Armenian officials also reacted to the terror attack in Vienna, Austria on Monday evening, proclaiming that Artsakh is at the forefront of an international war against terrorism. “In no way could the global community afford selective approaches in the fight against international terrorism,” said Artsakh President Arayik Harutyunyan. Prime Minister Nikol Pashinyan announced the start of a “hybrid world war,” the fate of which will be decided by Artsakh’s victory. Indeed the Prime Minister has long alerted the international community that its silence on Azerbaijani-Turkish-terrorist aggression in Artsakh will have grave consequences for global security. In an interview with reporters from European media outlets back on October 30, he advised Western societies to take action to protect their security. “My responsibility is to ensure the security of Yerevan, Armenia and the Armenian people. Vienna’s security is not in my working portfolio,” he said. “I can only warn you against the imminent threat.”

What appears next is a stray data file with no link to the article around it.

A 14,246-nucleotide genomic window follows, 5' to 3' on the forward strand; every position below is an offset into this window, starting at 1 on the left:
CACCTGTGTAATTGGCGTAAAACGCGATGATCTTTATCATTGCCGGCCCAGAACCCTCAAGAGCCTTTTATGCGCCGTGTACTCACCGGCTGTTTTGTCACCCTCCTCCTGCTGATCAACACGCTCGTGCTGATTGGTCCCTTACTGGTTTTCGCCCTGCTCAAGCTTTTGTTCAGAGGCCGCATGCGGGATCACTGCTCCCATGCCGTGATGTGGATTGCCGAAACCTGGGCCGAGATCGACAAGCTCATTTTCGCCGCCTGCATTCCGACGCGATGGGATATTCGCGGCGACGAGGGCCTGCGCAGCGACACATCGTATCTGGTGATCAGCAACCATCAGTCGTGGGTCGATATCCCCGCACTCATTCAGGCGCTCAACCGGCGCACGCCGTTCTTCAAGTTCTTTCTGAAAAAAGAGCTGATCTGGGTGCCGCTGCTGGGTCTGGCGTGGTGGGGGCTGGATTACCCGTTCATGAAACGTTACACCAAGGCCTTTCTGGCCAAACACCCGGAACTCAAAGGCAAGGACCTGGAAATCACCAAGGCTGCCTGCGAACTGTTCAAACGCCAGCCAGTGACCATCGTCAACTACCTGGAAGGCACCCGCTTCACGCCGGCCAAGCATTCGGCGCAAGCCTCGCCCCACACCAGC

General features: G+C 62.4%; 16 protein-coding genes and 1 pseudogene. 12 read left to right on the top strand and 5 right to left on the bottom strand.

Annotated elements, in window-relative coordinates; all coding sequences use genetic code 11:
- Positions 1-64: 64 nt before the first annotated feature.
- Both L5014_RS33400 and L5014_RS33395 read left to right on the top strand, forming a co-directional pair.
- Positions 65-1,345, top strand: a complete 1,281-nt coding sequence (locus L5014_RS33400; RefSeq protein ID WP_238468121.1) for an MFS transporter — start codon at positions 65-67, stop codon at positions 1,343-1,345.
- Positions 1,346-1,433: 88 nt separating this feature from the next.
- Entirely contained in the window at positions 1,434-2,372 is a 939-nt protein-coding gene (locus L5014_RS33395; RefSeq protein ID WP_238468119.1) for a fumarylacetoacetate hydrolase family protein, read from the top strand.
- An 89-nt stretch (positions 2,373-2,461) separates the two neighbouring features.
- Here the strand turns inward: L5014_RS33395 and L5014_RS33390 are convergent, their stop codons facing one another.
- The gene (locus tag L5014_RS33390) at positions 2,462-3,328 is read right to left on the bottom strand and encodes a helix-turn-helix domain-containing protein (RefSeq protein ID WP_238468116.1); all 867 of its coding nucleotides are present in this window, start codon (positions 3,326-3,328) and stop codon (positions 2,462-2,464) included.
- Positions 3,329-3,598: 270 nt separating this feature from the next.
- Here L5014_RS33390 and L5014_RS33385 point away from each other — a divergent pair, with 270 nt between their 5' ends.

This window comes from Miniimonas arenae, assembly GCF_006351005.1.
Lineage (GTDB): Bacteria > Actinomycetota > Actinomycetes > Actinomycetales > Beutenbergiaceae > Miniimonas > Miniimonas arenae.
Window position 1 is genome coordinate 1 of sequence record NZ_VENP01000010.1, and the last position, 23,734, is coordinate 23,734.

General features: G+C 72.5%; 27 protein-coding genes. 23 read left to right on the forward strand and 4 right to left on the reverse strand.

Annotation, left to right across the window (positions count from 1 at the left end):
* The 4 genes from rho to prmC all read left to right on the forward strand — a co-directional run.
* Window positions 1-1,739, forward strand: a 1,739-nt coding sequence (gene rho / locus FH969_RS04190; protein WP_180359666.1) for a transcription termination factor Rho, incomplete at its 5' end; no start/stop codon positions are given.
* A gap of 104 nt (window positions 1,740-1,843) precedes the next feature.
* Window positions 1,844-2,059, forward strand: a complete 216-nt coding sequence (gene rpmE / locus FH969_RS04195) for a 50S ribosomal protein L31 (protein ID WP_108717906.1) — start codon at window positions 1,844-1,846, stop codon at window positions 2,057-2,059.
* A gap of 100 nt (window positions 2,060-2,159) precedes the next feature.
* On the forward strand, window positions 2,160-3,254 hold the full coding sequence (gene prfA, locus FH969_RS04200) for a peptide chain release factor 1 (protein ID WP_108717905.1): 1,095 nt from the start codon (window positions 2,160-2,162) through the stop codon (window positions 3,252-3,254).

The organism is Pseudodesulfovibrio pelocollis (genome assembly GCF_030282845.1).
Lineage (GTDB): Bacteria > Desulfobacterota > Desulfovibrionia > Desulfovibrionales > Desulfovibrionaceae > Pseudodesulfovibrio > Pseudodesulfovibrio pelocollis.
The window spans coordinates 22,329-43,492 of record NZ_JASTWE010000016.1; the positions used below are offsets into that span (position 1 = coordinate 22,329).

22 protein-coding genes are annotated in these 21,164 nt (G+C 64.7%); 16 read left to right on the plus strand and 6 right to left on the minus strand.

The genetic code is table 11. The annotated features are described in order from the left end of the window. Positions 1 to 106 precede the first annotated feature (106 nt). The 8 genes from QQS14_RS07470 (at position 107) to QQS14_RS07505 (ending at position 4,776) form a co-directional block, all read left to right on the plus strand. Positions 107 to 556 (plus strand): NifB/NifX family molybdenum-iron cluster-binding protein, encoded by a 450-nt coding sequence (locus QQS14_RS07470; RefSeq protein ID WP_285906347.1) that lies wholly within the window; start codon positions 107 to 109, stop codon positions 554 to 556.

While expressing his concern regarding the internationalization of the war by the involvement of mercenaries from the Middle East, Russian Foreign Minister Sergey Lavrov commented during an interview with Kommersant that 2,000 such mercenaries have been transferred to the conflict zone. President Harutyunyan responded to Lavrov’s comments by asserting that the counter-terrorist operations of the Defense Army have wiped out or incapacitated over half of them while escalating efforts to uproot the rest. “During the fighting the Azerbaijani army sends the members of those terrorist cells onto the frontline, while overseeing them from the home front, firing upon them in the event of retreat,” he wrote in his Facebook post. “I encourage to spread word about this among Syrian users, as the families of the terrorists fighting against the peaceful population of Artsakh must know the truth.”